We all need advance directives—living wills and health care proxies that enable us to identify a trusted friend or family member who can help ensure that our care wishes are honored if we cannot speak for ourselves. As more people come to recognize the value of advance directives, experts are seeking to expand upon them. Some have begun to promote dementia directives, and now others are promoting psychiatric advance directives.
The idea behind a psychiatric advance directive (PAD or mental health advance directive) is to best ensure that the wishes of someone living with a mental illness are honored if they are suffering from a mental disorder that prevents them from making medical decisions for themselves. Jennifer Adaeze Okwerekwu writes in StatNews that her patient with catatonia could “barely move or speak.” He did not want food or water, let alone medical treatment.
Because Dr. Okwerekwu’s patient did not have a psychiatric advance directive–a legal document outlining the patient’s treatment preferences should he not be able to state them–the doctor could not insist he receive treatment until he was in physical danger. His mental crisis without any physical crisis prevented any medical intervention. Had the patient had a psychiatric directive, he could have set forth in advance the medications he would have wanted, along with other information to ensure his care wishes were met.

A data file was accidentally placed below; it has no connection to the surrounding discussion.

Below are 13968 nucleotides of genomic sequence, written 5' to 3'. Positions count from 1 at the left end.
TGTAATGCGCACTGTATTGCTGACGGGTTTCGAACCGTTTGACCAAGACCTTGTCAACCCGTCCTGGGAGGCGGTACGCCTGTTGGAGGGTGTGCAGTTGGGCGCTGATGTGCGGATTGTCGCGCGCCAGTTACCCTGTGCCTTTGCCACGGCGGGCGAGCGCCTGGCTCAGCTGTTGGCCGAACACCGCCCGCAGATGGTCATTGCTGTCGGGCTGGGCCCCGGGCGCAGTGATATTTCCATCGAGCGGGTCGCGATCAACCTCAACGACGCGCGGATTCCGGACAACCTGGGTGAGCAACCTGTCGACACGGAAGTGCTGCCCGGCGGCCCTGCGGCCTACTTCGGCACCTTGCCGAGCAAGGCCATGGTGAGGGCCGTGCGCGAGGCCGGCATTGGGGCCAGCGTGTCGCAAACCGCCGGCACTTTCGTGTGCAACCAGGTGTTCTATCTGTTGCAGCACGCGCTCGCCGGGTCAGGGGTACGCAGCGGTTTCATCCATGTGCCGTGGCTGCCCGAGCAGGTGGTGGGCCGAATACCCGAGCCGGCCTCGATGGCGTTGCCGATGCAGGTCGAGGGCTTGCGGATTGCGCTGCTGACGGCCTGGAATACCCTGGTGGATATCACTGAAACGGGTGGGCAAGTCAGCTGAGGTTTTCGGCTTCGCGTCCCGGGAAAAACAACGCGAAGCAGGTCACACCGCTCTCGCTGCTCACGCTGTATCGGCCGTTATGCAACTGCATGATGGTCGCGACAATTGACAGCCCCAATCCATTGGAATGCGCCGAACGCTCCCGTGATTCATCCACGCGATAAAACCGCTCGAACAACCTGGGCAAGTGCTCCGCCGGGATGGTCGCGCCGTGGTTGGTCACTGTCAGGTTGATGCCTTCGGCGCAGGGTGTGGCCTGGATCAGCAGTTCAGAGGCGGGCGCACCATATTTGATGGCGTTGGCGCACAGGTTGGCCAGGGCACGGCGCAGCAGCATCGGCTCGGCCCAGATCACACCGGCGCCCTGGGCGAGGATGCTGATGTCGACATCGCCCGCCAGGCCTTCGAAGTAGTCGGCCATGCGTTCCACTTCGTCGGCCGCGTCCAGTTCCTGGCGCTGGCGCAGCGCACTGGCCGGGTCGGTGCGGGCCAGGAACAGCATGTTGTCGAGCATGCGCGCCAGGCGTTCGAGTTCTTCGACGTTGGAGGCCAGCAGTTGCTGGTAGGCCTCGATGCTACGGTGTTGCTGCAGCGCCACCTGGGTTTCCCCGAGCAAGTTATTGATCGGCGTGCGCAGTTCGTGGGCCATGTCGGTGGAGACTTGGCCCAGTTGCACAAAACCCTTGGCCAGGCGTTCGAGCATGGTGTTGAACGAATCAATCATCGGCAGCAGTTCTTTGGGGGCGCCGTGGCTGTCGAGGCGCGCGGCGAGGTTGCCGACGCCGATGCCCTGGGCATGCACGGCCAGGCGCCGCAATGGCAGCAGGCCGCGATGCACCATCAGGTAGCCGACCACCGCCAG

Today, only some states allow patients to write psychiatric advance directives. New York is among them. In Virginia, psychiatric advance directives are only honored if signed by two witnesses, excluding the health care proxy. Massachusetts does not allow psychiatric advance directives but does allow a health care proxy the authority to direct the care of a patient when he or she is incapacitated. The Massachusetts law burdens psychiatric patients with having to speak with their proxies about their care wishes, when they are incapacitated, which can be challenging. To learn more about the law in your state, click here.
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